Mayor Wants Ban On Public Surveillance Lifted, Claims It Limits Ability To Fight Crime
Mayor Wants Ban On Public Surveillance Lifted, Claims It Limits Ability To Fight Crime by MassPrivateI via Activist Post
What should be headline news across the country is relegated to a single local newspaper fighting back against illegal government surveillance.
Over the past two years, Memphis, Tennessee Mayor Jim Strickland and the Memphis Police Department have claimed that a 1978 consent decree barring them from conducting political surveillance limits their ability to fight crime.
The Commercial Appeal warns that Strickland wants to destroy the 41-year-old ban on public surveillance without a warrant.
Before the Memphis municipal election, Strickland’s administration filed documents under seal in federal court asking to modify the 1978 Kendrick consent decree — the court order in question. That order keeps the Memphis Police Department from keeping people under surveillance unless they’re believed to be committing a crime.
How much shadier can things get?
Memphis Police Director Michael W. Rallings said “that monitoring these public social media posts is simply good police work.” And Mayor Strickland claimed two years ago “that several dozen names he signed a trespassing arrest authorization for were done without his knowledge.”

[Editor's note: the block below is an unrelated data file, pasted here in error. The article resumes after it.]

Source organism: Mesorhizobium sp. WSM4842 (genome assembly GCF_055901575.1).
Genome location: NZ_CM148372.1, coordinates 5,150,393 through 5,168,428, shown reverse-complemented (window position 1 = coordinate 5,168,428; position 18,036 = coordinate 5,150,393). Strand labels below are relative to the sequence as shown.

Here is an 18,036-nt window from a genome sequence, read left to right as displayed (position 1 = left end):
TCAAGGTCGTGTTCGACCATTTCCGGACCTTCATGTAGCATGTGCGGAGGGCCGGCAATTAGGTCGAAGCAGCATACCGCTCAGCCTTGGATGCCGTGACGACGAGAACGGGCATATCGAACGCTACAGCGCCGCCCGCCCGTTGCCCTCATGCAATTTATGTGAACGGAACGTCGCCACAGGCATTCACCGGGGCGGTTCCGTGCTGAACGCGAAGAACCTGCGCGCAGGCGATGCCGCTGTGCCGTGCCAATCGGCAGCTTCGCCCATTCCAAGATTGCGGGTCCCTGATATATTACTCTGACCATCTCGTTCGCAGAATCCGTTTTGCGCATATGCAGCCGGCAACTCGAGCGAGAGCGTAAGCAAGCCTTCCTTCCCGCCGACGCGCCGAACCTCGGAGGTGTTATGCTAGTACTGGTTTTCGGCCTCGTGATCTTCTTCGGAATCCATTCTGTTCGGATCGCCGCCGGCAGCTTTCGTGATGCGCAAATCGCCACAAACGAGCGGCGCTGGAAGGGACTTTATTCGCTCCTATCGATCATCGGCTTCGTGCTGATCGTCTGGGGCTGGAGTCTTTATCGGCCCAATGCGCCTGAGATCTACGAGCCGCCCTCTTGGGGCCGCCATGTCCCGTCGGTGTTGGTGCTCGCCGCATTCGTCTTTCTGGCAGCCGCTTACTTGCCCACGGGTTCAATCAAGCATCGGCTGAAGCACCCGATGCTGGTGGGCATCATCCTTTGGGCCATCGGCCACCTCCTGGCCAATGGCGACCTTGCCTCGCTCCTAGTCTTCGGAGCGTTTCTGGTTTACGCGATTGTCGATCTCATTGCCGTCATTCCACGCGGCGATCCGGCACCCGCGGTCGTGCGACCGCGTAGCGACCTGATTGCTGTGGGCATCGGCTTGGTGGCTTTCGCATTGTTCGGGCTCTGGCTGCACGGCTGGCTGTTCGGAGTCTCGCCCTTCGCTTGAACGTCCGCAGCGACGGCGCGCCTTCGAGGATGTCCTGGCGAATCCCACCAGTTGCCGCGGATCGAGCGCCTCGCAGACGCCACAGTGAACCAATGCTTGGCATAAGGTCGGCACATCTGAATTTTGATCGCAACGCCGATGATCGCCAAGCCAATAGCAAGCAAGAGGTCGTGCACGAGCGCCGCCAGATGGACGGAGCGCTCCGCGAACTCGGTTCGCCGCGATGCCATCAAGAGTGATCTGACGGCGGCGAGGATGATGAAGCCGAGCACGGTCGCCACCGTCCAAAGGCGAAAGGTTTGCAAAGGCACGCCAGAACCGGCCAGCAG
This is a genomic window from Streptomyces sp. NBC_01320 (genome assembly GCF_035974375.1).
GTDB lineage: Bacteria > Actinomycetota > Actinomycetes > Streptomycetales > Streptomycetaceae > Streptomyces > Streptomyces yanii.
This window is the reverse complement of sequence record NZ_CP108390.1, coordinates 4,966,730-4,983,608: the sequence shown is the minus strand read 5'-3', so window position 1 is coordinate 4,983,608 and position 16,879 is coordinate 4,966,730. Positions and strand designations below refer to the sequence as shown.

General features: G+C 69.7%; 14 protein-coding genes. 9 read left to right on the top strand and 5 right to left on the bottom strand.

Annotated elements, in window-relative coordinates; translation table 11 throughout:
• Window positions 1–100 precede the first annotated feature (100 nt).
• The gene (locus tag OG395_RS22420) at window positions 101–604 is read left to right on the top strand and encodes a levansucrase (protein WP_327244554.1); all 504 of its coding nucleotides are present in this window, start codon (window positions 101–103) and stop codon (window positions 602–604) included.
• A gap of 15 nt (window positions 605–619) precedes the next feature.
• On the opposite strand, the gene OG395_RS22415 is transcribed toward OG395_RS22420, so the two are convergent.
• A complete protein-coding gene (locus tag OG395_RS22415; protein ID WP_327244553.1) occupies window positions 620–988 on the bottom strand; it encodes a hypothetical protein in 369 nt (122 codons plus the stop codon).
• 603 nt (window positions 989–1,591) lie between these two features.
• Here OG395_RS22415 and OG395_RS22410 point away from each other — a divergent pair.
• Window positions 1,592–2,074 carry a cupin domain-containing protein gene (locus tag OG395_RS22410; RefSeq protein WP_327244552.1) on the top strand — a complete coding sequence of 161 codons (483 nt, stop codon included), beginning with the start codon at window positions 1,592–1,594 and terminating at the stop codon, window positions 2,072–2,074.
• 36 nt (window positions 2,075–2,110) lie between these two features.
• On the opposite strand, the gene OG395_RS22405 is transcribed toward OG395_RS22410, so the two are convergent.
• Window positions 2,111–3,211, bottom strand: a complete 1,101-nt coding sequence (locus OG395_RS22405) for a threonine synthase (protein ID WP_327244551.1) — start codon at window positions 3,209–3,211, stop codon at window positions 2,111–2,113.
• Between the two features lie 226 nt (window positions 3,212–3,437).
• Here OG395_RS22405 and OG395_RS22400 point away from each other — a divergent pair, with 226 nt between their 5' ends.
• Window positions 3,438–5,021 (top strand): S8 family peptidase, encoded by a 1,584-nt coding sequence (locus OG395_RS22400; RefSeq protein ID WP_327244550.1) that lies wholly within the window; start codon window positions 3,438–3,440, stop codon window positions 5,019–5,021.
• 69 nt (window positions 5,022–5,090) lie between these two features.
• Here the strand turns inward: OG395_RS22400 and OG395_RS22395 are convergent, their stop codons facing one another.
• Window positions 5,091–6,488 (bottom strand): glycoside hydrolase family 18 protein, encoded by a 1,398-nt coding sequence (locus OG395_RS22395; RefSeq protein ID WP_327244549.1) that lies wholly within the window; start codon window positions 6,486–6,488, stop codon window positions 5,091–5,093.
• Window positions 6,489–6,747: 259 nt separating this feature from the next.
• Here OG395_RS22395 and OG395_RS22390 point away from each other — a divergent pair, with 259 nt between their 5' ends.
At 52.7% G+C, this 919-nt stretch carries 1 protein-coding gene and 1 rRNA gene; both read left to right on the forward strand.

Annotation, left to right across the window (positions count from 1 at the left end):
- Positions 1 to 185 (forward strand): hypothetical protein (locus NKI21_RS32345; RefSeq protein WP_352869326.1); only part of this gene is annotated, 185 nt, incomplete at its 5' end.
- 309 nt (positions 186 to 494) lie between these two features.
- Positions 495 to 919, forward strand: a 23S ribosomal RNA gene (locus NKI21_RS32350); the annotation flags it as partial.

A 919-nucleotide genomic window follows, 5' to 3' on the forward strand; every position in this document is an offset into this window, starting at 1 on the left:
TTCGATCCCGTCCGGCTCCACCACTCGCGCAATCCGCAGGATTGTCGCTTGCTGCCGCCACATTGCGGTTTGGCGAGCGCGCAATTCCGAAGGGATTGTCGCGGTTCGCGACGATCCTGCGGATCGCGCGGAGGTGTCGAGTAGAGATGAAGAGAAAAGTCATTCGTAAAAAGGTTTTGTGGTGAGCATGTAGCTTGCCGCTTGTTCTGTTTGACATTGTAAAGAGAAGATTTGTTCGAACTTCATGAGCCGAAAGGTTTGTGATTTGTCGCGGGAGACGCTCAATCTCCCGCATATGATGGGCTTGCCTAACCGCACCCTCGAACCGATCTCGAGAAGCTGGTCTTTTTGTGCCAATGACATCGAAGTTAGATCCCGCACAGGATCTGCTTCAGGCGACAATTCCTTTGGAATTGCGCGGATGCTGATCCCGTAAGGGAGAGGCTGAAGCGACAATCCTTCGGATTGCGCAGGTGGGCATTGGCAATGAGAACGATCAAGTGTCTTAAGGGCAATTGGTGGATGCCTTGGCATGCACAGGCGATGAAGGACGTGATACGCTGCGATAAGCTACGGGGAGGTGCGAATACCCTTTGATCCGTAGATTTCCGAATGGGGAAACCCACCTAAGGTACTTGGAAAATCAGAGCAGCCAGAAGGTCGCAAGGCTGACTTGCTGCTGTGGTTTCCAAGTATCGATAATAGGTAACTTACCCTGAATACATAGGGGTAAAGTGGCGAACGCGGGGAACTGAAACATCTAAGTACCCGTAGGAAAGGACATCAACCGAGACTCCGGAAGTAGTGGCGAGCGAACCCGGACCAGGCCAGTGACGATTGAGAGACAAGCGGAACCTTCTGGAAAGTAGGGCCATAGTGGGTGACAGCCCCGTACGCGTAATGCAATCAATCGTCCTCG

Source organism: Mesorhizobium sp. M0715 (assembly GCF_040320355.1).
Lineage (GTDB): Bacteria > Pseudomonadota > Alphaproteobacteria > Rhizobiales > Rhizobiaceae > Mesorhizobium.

Memphis Daily News reporter Bill Nies asked if the City Hall list of active protesters was a result of police surveillance; Strickland said, “I don’t know. I didn’t create the list. I didn’t even know it existed as of 10 days ago.”
Strickland claims he didn’t create a government blacklist but signed off on it anyway? Nothing shady about that right?
The ACLU notes that the police department and Homeland Security decided to ignore the consent decree three years ago and secretly monitor activists and protesters.
In 2016 and 2017, Memphis Police Department’s Office of Homeland Security decided it was legally appropriate and a good use of resources to create a fraudulent Facebook profile whose purpose was to deceive activists and gather information from them, including information from private posts.
They even went so far as to create a PowerPoint presentation about BLM activists who protested police shootings. (To view the timeline of police surveillance click here.)